The retelling of France's iconic but ill-fated queen, Marie Antoinette. From her betrothal and marriage to Louis XVI at 15 to her reign as queen at 19 and to the end of her reign as queen and ultimately the fall of Versailles.
A look at the lives of two teenage girls - inseparable friends Ginger and Rosa -- growing up in 1960s London as the Cuban Missile Crisis looms, and the pivotal event the comes to redefine their relationship.
Charlie Rankin, recently released from prison, seeks vengeance for his jail-house mentor William "The Buddha" Pettigrew. Along the way, he meets the ethereal, yet streetwise, Florence Jane. They embark on a unlikely road trip, careening towards an unlikely redemption and uncertain resolution.
Dominique is desperate to to play the title role in her husband Jean Claude's bio-pic "No Sunrise for Selena," but why won't Jean Claude cast his voluptuous British bombshell wife as the ... See full summary »
Hollywood actor Johnny Marco, nested in his luxury hotel of choice, is a stimulated man. Drinking, parties and women keep a creeping boredom under wraps in between jobs. He is the occasional father of a bright girl, Cleo, who may be spoiled but doesn't act it. When Cleo's mother drops her off and leaves town, Johnny brings her along for the ride, but can he fit an 11-year-old girl into his privileged lifestyle? Written by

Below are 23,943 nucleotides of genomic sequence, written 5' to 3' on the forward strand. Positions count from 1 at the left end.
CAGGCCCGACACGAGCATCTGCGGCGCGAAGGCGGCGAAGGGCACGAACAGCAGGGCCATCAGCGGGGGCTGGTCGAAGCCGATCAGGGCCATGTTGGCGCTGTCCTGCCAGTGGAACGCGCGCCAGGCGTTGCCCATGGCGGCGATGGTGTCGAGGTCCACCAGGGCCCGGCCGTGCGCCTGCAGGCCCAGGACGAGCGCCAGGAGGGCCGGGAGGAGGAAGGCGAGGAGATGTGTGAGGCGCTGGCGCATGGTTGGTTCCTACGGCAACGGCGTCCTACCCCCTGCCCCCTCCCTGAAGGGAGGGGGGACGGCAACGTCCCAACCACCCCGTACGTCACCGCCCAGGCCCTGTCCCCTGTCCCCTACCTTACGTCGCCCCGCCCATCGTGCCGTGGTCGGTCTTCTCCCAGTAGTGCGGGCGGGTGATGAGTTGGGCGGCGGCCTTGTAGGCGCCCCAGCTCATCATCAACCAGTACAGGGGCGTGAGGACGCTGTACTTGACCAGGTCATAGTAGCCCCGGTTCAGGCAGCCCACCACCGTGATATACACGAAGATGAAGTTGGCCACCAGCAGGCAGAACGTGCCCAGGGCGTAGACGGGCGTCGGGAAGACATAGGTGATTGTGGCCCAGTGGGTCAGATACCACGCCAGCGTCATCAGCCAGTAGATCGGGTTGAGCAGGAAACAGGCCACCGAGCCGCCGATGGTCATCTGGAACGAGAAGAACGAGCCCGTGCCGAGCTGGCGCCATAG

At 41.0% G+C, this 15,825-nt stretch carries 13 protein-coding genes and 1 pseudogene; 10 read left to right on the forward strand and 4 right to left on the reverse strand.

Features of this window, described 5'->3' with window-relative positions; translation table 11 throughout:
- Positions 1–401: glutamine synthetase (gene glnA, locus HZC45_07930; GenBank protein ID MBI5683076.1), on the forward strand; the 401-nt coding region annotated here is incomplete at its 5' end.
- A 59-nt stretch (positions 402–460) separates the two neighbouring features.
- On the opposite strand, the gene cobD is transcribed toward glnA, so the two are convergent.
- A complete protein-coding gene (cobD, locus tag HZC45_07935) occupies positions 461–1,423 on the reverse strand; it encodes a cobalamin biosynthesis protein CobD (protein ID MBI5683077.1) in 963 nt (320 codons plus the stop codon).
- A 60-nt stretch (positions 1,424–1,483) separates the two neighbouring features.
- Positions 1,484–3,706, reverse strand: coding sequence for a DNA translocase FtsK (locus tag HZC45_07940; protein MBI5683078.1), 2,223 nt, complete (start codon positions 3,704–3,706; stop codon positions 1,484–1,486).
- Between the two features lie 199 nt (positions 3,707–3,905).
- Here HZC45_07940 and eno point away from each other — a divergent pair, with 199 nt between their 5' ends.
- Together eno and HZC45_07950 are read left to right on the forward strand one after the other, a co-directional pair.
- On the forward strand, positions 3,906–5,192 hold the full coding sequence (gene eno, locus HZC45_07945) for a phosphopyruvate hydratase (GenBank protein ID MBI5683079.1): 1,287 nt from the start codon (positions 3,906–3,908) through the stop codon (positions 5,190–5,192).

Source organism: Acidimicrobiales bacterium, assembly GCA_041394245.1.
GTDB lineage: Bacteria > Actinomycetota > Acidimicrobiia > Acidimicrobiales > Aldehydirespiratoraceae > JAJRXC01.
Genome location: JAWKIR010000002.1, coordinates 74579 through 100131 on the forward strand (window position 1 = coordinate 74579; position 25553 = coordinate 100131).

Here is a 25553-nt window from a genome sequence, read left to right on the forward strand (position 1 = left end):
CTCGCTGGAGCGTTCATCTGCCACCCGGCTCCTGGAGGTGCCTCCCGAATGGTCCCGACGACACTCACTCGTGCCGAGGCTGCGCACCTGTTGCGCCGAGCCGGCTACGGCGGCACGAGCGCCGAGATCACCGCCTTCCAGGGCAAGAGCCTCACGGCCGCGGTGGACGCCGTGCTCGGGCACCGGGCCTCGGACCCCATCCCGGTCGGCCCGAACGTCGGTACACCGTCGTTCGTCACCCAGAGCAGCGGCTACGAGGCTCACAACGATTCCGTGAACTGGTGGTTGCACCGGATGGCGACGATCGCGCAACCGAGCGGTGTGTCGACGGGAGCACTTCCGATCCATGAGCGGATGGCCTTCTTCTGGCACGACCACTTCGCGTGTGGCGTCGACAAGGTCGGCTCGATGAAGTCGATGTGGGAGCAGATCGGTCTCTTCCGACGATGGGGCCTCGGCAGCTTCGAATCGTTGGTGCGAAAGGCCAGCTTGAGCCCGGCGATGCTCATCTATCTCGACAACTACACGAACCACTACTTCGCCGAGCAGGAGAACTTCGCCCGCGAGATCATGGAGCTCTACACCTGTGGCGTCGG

Peter Brandt Nielsen
A successful actor in his 40's leads an estranged life from his daughter. He boozes his way through the various engagements his contract with the film company requires him to attend. At some point his 11 year daughter played by Dakota Fanning's younger sibling unexpectedly turns up at his hotel. And a sign that reads: "Let the bonding begin".
Cappola revisits with this movie her own legacy by making a Lost in Translation II, albeit with significantly less oomph than the successful predecessor starring Bill Murray and Scarlett Johansson. 'Somewhere' does inspire to the same level of narrative flow (or intentional lack thereof) and it does kind of grow on you as the film progresses. But it never makes the same impact.
This is however still a watchable film in between the lingering shots that is, with some convincing acting by both Fanning and Stephen Dorff who is casted perfectly for the role.
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